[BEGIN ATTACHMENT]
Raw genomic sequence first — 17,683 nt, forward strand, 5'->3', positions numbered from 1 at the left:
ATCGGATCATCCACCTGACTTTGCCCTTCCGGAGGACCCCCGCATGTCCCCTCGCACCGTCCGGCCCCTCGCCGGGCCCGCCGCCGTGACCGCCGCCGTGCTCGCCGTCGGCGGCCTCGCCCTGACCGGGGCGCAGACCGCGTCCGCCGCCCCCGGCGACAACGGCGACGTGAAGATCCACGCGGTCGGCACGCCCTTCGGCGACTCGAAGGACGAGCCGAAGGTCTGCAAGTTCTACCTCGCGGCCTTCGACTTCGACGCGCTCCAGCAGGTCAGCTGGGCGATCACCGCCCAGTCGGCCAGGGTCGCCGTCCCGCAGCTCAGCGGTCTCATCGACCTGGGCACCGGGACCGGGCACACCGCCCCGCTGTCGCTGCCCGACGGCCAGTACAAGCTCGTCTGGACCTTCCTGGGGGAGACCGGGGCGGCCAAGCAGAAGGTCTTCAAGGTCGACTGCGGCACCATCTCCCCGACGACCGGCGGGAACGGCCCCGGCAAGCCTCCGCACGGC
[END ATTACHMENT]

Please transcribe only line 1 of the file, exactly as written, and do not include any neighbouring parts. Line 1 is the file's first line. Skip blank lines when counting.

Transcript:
Raw genomic sequence first — 17,683 nt, forward strand, 5'->3', positions numbered from 1 at the left: